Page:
Coming off the 2-10 season, one area earmarked for improvement was the team’s overall strength. Jeff Pitman, who took over the Colorado strength program last May, likened the situation to Dan Hawkins’ first season at Boise State in 2001.
Hawkins took over a program coming off two consecutive 10-win seasons, two Big West Championships and two bowl victories. Boise State went a respectable 8-4 in Hawkins’ first year, but failed to make a bowl game, and didn’t win the conference title.
That offseason, Hawkins turned Pitman loose on the Boise players with orders to deliver a stronger, tougher group. Pitman had similar orders this offseason.
“We approached it very similar to how we did that offseason (in 2001),” Pitman said. “I got after them, no holds barred. I explained to them exactly what was expected of them, and if they didn’t do it on a day-to-day basis, I was sure to tell them they weren’t meeting expectations. We got after it pretty good.”
Junior safety Ryan Walters participated in his fourth winter conditioning regimen. He confirmed it’s been a more challenging regimen this go around.
“It’s been rough,” Walters said.
But it’s paid off, he added.
“Everybody’s numbers are going up,” he said.
Along with weightlifting, the team has run at least twice a week. Early morning runs were conducted in Balch Fieldhouse and afternoon runs on the practice field when weather permitted.
Since Pitman arrived, he’s changed the strength program's emphasis to a more Olympic style of weightlifting than what his predecessor Greg Finnegan taught. That means heavier lifts, and more focus on lower body strength.
In particular, Pitman has worked to improve the team’s power clean lifts.
“It helps a lot with your explosion,” Walters said about the power clean. “You’ve got to get the bar from the ground to your chest in one explosive movement. You can translate that onto the football field.”
Walters — who’s always been good in the weight room — said his strength numbers have improved this winter.
“This is the most explosive and strongest I’ve ever felt,” he said. “I’m happy with the way things are going right now. (Coach Pitman) has given me that spark to do even better.”
Walters power cleaned 300 pounds this week. A year ago this time, Colorado had fewer than 15 players power clean at least 300 pounds. In comparison, 49 players on the 2005 Boise State team, under Pitman’s watch, power cleaned 300 or more.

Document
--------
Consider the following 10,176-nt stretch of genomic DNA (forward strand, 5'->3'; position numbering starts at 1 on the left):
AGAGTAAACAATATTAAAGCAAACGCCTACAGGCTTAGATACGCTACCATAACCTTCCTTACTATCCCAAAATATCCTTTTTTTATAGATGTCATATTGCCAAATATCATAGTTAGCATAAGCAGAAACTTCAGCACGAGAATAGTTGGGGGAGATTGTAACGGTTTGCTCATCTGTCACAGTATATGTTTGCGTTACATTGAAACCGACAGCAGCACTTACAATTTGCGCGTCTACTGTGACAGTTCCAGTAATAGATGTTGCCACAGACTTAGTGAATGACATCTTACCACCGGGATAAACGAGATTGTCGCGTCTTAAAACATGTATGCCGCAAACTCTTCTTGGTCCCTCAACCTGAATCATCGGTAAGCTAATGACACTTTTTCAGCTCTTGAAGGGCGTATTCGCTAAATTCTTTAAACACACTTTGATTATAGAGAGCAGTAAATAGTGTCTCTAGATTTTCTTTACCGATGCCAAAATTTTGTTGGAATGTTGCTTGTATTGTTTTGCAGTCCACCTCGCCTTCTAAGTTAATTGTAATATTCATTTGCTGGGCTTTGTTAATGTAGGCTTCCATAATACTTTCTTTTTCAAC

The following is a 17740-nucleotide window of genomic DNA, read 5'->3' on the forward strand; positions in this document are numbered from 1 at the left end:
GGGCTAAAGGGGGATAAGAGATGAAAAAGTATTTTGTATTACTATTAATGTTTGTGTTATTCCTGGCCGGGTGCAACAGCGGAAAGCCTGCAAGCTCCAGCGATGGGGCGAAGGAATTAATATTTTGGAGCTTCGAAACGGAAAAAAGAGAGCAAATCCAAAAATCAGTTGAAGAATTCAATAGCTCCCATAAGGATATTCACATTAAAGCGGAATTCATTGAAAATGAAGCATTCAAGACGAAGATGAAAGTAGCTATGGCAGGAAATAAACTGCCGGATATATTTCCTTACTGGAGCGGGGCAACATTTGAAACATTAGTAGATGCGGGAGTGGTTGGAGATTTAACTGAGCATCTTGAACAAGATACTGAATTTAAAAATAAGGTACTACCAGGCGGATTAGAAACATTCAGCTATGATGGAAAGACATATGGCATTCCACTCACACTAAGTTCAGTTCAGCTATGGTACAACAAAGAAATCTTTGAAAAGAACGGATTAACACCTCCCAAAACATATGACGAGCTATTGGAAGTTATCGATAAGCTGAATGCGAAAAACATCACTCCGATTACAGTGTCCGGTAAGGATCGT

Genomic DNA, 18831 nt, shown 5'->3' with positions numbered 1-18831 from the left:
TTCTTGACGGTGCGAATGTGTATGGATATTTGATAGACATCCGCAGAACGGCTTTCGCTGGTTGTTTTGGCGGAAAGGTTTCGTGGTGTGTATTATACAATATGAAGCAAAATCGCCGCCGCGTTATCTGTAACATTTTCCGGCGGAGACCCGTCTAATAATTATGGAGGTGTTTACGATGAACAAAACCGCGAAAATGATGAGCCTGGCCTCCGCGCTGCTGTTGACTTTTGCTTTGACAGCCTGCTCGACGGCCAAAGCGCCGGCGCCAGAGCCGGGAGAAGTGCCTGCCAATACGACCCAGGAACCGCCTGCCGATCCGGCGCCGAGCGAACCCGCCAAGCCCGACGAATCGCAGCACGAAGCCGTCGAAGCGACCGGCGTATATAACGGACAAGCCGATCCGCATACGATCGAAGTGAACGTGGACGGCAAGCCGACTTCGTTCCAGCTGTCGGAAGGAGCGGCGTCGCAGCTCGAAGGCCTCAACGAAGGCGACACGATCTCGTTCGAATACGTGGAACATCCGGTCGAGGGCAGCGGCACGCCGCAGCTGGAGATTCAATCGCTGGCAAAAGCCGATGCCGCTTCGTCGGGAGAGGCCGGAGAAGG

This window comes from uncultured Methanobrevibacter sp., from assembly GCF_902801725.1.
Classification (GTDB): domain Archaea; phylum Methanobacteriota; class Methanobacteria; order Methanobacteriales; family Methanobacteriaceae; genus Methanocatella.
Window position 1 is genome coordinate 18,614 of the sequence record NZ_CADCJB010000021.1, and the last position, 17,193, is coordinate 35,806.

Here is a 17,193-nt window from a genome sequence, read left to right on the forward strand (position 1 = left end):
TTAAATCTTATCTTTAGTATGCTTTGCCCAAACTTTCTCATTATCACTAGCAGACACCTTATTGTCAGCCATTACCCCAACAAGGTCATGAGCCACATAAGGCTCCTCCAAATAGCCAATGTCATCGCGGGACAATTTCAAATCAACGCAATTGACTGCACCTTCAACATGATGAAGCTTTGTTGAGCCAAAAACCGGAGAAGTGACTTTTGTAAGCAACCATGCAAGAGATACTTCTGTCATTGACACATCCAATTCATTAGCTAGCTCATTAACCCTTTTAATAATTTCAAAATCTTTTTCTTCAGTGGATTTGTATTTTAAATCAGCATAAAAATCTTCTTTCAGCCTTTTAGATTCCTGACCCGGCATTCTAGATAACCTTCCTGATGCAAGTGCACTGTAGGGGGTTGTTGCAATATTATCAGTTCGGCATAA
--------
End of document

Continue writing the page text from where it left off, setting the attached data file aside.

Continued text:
Pitman’s goal for the Buffs this week was that 40 players would reach that benchmark. They fell just short — 38 performed the feat — but Pitman said he’s been pleased with the players’ efforts the past two months.
“We didn’t hit (the goal), but that’s pretty high numbers from where we were at. I’m pretty happy about that,” he said.
Just as importantly, Pitman said he’s seen a shift in attitude in the weight room this winter from last summer and fall.
“They’re finally figuring out how to compete a little bit in here,” he said.
As an example, he pointed to what’s transpired during “max week” this week. The players have measured their best in a handful of categories the past several days. To make it work logistically, they were broken into four different groups, and assigned different times to come in and do their lifts. Players are pulling for each other.
“As the week has progressed, a lot of guys are showing up when they’re not lifting and encouraging the other guys,” Pitman said. “They’re getting excited about it, asking me a lot of questions like “Is this a good lift?, is this point total good?”
Pitman said the senior class has been working hard, and also noted a lot of the members of last year’s freshman class are among the strongest players, which bodes well for the future.
“I’ve been happy with the guys,” he said. “In a year or two we’ll be right where I want to be, but I think we’re definitely closing the gap.”
It takes a lot more than physical strength to win football games. It's just part of the puzzle. But following the tough offseason in the wake of the 2001 season in Boise, Hawkins' teams averaged 12 wins and didn't lose a conference game the next three years.
No one's predicting a 12-win season in Boulder. But Pitman didn't hesitate to point to this fall.
"I feel a lot better about this season than I did going into last fall, that’s for sure," he said. "I'm pretty excited about rolling into Invesco (for CU's first game of the season vs. CSU). We'll be a little bit more prepared on that deal."
Below are some of the top achievements in some of the categories the players tested in this week:
Hugh Charles: 374
Nate Solder: 352
Pitman: “Our average went up at least an inch or inch-and-a-half.”
Patrick Williams: 39.5
Terrence Wheatley: 39
Pitman: “We had five guys over 400, which doesn’t sound like a lot. But for the way we train, that’s pretty decent. We put a lot of emphasis in our legs, more so than we do in our upper bodies.”
Erick Faatagi: 430
Hugh Charles: 420
Brandon Nicolas: 426
Jason Brace: 401
Michael Sipili: 391
Nate Solder: 371
Pitman: “They do a good job on squats. They’ve always been good at that one.”
Hugh Charles: 635
Terrence Wheatley: 615
Jake Behrens: 600
Brandon Nicolas: 600